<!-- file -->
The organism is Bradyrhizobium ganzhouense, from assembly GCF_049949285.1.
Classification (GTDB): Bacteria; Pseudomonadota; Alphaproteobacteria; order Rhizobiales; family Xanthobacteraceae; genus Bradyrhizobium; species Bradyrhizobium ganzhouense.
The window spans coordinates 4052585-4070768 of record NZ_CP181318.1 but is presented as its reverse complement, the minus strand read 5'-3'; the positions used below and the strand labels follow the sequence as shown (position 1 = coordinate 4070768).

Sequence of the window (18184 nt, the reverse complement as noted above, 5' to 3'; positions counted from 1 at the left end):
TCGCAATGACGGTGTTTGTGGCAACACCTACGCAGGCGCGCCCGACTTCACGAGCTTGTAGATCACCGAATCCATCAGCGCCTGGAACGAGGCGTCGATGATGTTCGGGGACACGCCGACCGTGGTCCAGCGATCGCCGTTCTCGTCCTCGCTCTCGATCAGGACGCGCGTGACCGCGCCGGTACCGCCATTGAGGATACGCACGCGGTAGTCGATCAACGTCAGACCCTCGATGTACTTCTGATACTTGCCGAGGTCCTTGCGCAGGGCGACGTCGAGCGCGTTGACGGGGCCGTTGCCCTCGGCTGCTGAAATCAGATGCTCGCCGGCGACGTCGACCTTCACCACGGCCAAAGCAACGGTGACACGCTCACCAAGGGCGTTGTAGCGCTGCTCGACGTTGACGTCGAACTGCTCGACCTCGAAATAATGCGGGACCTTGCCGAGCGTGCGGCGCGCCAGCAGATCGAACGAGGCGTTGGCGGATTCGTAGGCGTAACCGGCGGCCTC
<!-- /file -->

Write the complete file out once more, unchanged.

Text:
The organism is Bradyrhizobium ganzhouense, from assembly GCF_049949285.1.
Classification (GTDB): Bacteria; Pseudomonadota; Alphaproteobacteria; order Rhizobiales; family Xanthobacteraceae; genus Bradyrhizobium; species Bradyrhizobium ganzhouense.
The window spans coordinates 4052585-4070768 of record NZ_CP181318.1 but is presented as its reverse complement, the minus strand read 5'-3'; the positions used below and the strand labels follow the sequence as shown (position 1 = coordinate 4070768).

Sequence of the window (18184 nt, the reverse complement as noted above, 5' to 3'; positions counted from 1 at the left end):
TCGCAATGACGGTGTTTGTGGCAACACCTACGCAGGCGCGCCCGACTTCACGAGCTTGTAGATCACCGAATCCATCAGCGCCTGGAACGAGGCGTCGATGATGTTCGGGGACACGCCGACCGTGGTCCAGCGATCGCCGTTCTCGTCCTCGCTCTCGATCAGGACGCGCGTGACCGCGCCGGTACCGCCATTGAGGATACGCACGCGGTAGTCGATCAACGTCAGACCCTCGATGTACTTCTGATACTTGCCGAGGTCCTTGCGCAGGGCGACGTCGAGCGCGTTGACGGGGCCGTTGCCCTCGGCTGCTGAAATCAGATGCTCGCCGGCGACGTCGACCTTCACCACGGCCAAAGCAACGGTGACACGCTCACCAAGGGCGTTGTAGCGCTGCTCGACGTTGACGTCGAACTGCTCGACCTCGAAATAATGCGGGACCTTGCCGAGCGTGCGGCGCGCCAGCAGATCGAACGAGGCGTTGGCGGATTCGTAGGCGTAACCGGCGGCCTC